Had a lipid panel done today, about 2 weeks after my last one. Over the past week I did the following:
- Aimed for a 2:1 carbohydrate to protein ratio. I found this difficult because I don’t particularly like sweet food, so I fell short some days.
- Aimed for a 1:1 calcium to phosphorus ratio, because Ray Peat says.
- Ate no starchy foods, getting all of my carbohydrates from sugar (fruit, honey, juice, and white sugar)
- Maintained a lower-fat diet (averaged 59g fat/day or about 24% of total calories, on average).
- Took niacinamide and aspirin 3x a day
- Doubled thyroid supplement (Cynoplus, a combination T3/T4) from a very small dose -1/4 tablet (7.5mcg T3 / 30mcg T4) to two 1/4 tablets per day.
The results of today’s lipid panel:
- Total Cholesterol: 316 (first time ever above 300). Shouldn’t increased thyroid supplement decrease cholesterol?
- Triglycerides: 495 (a 3% improvement. I’m not impressed.)
- HDL Cholesterol: 30 (lowest ever)
- LDL Cholesterol: Couldn’t be computed because Trigs were so high (this was the case last time too).
So, not great.
Here’s a handy chart showing my lipid panels over the last 2 years, along with brief notes about my diet during that time:
So you don’t have to turn your monitor on it’s side, here are the notes that correspond with the different testing dates:
3/27/2012 – Low Carb/Leptin Reset
11/14/2012 – Low Carb + Stress (Moved to a new state, started a new and very stressful job, was doing the Wiley Protocol and supplementing estrogen + progesterone).
6/19/2013 – Low Carb, without following any particular plan. When I ate carbs they were in the form of starches from potatoes and rice, some vegetables, no fruit.
12/30/13 – Ray Peat, low sugar – around a 1:2 carb:protein ratio. I was fiddling around with eating fruit, juice, and sugar but I was scared by the effect it was having on my blood sugar. It was about this time I realized I was diabetic and was afraid of eating more carbohydrates.
4/19/14 – Ray Peat, high sugar – 2:1 carb:protein ratio – I decided to jump in with both feet and start eating more carbohydrates. When this test was done I was eating high fat (90-120g/day), high sugar (over 200g/day, some of which were starches), moderate protein (about 110-120g/day). Pressure under my left ribcage was making me concerned that something might be wrong.
5/2/14 – Ray Peat – high sugar (2:1 carb:protein), low fat (around 25% of calories), taking niacinamide/aspirin/increased thyroid to address scary lab results.
According to this, my body (well, at least my lipid panel) responds best to a low carbohydrate diet, with minimized environmental stress. I can tell you I didn’t feel great eating low carb after a while – I felt tired all the time, irritable. But maybe that was because I wasn’t getting enough nutrition – I wasn’t tracking my food back then – vitamins/minerals were pretty much off the radar for me. I wasn’t eating liver or taking progesterone then.
Of course, other things were worse then. My BUN/Creatinine ratio for example, got worse the longer I was on low carb, and improved since then.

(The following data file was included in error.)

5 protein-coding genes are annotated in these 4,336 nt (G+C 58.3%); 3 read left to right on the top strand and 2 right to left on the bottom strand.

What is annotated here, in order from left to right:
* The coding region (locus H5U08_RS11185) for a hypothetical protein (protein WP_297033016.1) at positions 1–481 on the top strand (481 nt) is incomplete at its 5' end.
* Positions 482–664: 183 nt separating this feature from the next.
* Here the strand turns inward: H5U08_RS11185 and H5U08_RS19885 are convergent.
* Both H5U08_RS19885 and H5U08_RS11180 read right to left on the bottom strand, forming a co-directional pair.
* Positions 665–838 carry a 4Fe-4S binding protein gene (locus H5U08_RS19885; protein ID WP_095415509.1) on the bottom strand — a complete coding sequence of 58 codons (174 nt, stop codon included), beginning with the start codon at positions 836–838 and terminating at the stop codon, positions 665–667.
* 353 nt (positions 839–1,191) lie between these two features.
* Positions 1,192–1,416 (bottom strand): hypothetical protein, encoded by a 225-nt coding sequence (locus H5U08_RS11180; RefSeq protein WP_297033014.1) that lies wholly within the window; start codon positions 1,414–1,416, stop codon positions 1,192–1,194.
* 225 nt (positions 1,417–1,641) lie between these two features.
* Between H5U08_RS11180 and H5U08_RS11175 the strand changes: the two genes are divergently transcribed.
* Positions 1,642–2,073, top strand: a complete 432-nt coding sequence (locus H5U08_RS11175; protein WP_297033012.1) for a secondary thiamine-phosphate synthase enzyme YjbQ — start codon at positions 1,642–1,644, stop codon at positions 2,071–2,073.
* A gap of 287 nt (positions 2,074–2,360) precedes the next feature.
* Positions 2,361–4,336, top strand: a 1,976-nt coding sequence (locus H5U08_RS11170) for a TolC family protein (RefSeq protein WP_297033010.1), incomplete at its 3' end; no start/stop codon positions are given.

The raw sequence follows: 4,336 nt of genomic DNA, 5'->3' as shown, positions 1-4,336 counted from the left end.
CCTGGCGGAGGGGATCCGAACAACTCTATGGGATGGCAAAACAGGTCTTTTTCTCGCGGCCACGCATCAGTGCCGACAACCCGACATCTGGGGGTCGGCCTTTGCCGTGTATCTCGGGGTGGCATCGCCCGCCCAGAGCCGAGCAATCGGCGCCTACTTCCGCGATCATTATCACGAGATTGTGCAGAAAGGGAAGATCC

Maybe eating too much meat is stressful on the kidneys after all?
Let’s look at thyroid:
Seems sort of unrelated to sugar intake, actually, and more related to environmental stress. When I had the labs drawn in 12/2013 I was experimenting with resistant starch. I think that was stressful on my body – I know it was stressful on my emotional state. So that may account for the increase in TSH last December. I know TSH isn’t the ideal measure for thyroid function, according to many people…but Peat seems to think it’s a decent gross measure, so good enough.
And of great importance to me is my blood sugar. Let’s see the data:
This is a crazy graph, right? There was definitely an increase in fasting blood sugar when I started following Peat and adding carbohydrates to my diet, but that’s to be expected. Anyone can have “well managed diabetes” with a low carb diet. I wanted to actually FIX my diabetes, so I was experimenting with adding carbs back in to see what it would take to do that. From the graph it looks like the best things I did for my blood sugar were bicycle for 30 minutes a day and eat a low-fat diet.
Holy crap! Just like my conventional doctor told me! Exercise and eat a low fat diet!
It does seem my current supplements are confounding things. The graph shows that eating a low-fat high sugar diet results in lower fasting blood sugar…but not if I add niacinamide, aspirin, and increase thyroid. Hm…interesting. If I was a patient person, and if I really loved sweet food, I’d probably just eliminate the supplements I’m taking and go back to high-sugar/low fat for a while to see if that trend continues.
I’m neither patient nor in love with sugar.
And considering that I’m STILL having hot flashes – even while sitting right here, right now, I’m going to stop taking niacinamide, aspirin, and thyroid. One of them is bothering me. Later on I may try to add them in one at a time and see what I can tolerate.
So to sum up: It looks like the best thing for my lipids is low-carb. The best thing for my BUN/Creatinine is low meat. The best thing for my thyroid is low-stress. The best thing for my blood sugar is low fat and bicycling 30min a day on flat terrain. The best thing for my enjoyment of life – to not have to eat so much sugar. I really don’t look forward to it.
So what kind of diet is low-carb, low-meat, low-fat, and lower-sugar? Maybe one with dairy (mostly low-fat), some lean meat, lots of vegetables, some fruit (when I feel like it). Plus avoid stress and get exercise.
I still love Ray Peat – he gave me progesterone, Vitamin E, red lights, liver, vitamin K, dairy, raw carrots, and taught me that estrogen, PUFAs and serotonin are bad guys. I’m continuing on with much of what he has to say. Just less sugar. More vegetables. More exercise.
I might as well retire the blog. I have nothing original to say anymore.
So there it is. That’s my new plan.